An intense looking man, carrying a drill in his right hand and a small box of accessories and a few other tools in his left hand stood on the doorstep. ‘Where’s the problem, guv?’ he said with a snarl as he followed me to the half-built kitchen where the two kitchen fitters sat, drinking tea and waiting, on unopened boxes containing some of the new kitchen units.
‘Well, it started here,’ I replied, pointing to the blackened, disintegrated electrical socket that flashed, emitted a frightening terminal-sounding loud bang, exploded, and plunged the house into darkness when one of the fitters connected his circular saw to it.
‘Mmm,’ the electrician muttered with a sour expression on his face.
‘Rewiring and a new fuse box,’ he declared when he reappeared after spending five minutes checking around the house. I looked at him. He stood in the middle of the kitchen. His gaze switching between the two kitchen fitters and me–as though he was a despot or ruler passing judgment on some unfortunate offender. He was a short guy, mid thirties, with thick, curly black hair, a swarthy complexion, dark eyes, and wearing a short-sleeved black top that showed his tattooed forearms and black jeans. He was trim and muscular. He’d narrowed his eyes to talk to us. He seemed to be hiding something. Maybe his pleasure, I thought, in passing judgement on the decayed electrics and watching my expression contort as I wrestled with the thought of shelling out another bucket load of money.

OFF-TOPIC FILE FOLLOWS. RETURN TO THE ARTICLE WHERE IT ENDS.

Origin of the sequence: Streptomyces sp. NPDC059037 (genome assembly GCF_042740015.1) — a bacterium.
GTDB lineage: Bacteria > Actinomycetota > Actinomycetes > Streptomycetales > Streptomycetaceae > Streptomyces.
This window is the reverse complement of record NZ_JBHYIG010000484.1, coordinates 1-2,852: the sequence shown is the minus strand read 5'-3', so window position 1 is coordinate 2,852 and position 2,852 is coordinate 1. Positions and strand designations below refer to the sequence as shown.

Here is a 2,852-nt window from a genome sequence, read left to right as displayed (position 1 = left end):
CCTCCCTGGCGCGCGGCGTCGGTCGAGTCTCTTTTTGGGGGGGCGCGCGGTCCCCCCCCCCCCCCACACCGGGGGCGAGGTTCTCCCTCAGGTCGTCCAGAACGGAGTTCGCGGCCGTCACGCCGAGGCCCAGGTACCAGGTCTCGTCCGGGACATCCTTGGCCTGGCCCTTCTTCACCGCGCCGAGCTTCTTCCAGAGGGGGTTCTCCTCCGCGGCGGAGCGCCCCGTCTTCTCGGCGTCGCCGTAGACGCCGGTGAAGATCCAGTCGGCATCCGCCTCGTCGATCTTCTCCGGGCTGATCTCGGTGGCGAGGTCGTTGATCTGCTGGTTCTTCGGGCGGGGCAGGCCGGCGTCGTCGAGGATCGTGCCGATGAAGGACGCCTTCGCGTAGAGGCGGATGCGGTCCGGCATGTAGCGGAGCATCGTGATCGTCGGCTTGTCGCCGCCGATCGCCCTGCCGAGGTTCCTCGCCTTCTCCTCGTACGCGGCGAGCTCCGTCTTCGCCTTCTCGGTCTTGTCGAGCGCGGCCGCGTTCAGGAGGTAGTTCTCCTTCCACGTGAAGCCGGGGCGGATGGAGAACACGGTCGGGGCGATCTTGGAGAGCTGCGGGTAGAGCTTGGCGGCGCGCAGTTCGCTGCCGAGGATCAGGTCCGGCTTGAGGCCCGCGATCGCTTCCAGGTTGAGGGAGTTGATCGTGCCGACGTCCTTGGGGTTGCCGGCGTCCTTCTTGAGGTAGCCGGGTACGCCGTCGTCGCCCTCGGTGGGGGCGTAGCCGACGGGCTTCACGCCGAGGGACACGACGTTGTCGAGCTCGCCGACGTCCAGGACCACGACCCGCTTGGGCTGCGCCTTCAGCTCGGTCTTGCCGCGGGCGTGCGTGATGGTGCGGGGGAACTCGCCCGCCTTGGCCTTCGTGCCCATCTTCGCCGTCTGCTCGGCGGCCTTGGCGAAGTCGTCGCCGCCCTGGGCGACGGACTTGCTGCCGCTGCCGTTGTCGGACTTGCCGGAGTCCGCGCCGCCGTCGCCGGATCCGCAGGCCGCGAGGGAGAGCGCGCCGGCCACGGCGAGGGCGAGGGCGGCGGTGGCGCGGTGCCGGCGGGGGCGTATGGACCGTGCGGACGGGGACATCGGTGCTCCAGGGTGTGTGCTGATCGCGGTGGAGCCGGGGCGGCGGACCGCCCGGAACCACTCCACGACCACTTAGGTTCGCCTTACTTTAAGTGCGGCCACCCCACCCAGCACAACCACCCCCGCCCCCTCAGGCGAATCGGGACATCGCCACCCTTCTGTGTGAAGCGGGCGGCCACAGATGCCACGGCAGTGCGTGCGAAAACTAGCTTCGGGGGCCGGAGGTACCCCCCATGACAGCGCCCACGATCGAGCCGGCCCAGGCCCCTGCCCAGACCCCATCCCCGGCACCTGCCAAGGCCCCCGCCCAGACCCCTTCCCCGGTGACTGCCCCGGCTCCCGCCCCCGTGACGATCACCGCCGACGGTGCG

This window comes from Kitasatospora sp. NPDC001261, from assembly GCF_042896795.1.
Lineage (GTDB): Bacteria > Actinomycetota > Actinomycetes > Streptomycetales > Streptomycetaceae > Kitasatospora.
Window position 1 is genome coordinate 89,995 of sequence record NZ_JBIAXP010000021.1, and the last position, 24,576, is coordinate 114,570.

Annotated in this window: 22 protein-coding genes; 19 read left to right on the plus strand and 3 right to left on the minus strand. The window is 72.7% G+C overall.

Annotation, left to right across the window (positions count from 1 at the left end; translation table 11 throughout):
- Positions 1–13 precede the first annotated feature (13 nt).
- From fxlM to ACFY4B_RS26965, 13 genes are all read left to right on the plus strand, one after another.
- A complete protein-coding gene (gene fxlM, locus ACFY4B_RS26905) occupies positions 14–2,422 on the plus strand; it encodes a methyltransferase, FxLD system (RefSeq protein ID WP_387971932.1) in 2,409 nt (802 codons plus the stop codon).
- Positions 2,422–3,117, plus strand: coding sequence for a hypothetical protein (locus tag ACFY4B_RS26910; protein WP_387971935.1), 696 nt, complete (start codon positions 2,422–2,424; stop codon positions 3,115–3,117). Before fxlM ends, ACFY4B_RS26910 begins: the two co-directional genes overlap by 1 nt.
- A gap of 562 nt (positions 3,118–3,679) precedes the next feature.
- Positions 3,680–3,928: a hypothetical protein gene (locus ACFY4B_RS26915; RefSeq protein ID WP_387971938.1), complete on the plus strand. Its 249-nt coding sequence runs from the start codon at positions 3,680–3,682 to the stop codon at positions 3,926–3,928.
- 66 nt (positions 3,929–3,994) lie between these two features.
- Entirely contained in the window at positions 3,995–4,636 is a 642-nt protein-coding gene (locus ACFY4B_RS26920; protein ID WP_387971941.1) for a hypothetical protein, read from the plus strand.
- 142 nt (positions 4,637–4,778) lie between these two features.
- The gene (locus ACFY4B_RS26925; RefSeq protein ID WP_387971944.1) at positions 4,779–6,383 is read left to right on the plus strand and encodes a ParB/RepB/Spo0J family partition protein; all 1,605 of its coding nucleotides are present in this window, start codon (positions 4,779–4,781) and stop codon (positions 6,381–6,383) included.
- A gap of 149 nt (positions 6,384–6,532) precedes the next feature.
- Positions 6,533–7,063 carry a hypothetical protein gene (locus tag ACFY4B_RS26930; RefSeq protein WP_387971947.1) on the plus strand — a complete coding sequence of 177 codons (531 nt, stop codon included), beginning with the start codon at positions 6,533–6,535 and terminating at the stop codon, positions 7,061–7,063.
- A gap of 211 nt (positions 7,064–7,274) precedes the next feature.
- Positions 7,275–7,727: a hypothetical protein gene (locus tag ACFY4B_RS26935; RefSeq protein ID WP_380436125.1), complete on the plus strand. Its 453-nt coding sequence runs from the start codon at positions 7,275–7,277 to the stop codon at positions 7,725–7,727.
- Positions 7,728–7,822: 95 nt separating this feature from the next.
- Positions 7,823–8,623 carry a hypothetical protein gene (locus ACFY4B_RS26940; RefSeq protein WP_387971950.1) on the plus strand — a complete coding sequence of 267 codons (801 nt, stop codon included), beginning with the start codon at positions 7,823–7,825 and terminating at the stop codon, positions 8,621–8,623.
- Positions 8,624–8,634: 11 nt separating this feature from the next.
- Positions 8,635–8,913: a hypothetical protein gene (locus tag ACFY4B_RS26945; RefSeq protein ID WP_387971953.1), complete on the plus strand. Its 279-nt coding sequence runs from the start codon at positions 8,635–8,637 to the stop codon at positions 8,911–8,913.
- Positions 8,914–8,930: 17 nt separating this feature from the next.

‘How much?’ I asked, looking at the guy and digging one hand into my pocket while rubbing my other hand across my chin. It seemed I was the centre of attention. The two kitchen fitters, who’d downed tools and stopped work because of the sudden, unexpected termination of the electrical supply, looked on expectantly, not knowing when they’d be able to resume their work.
The electrician pursued his lips. He turned away, glanced out of the window, and scratched his face. He looked back at me, dipped his head to one side and screwed up the left side of his mouth in a contorted expression. ‘About £5k, guv, if you want it done quickly’ he answered with a stony expression. I felt sure he hid a smile.
Similar disasters have beset us since we moved, in May, into this truly delightful house in Chichester, see image. Most of the inherited kitchen appliances will not see out the end of the summer. Some simply don’t work. The washing-machine and fridge are definitely ill and dying slow, efficiency-waning deaths, the freezer freezes food so cold that you have to take a butcher’s knife and hammer to it to start the defrosting process, even in this exceptional blistering hot summer, and the microwave flashed, sparked and sent out a great plume of black smoke to signal its demise early in our occupancy. These occurrences plus electrical garden gates that gripped one of the cars in a vice-like grip until an engineer could release it, a flood from a leaky 1st floor bathroom, a heating system that couldn’t be turned off, a garden full of waist-high weeds, and many more smaller incidents have demanded our full attention while emptying our wallets.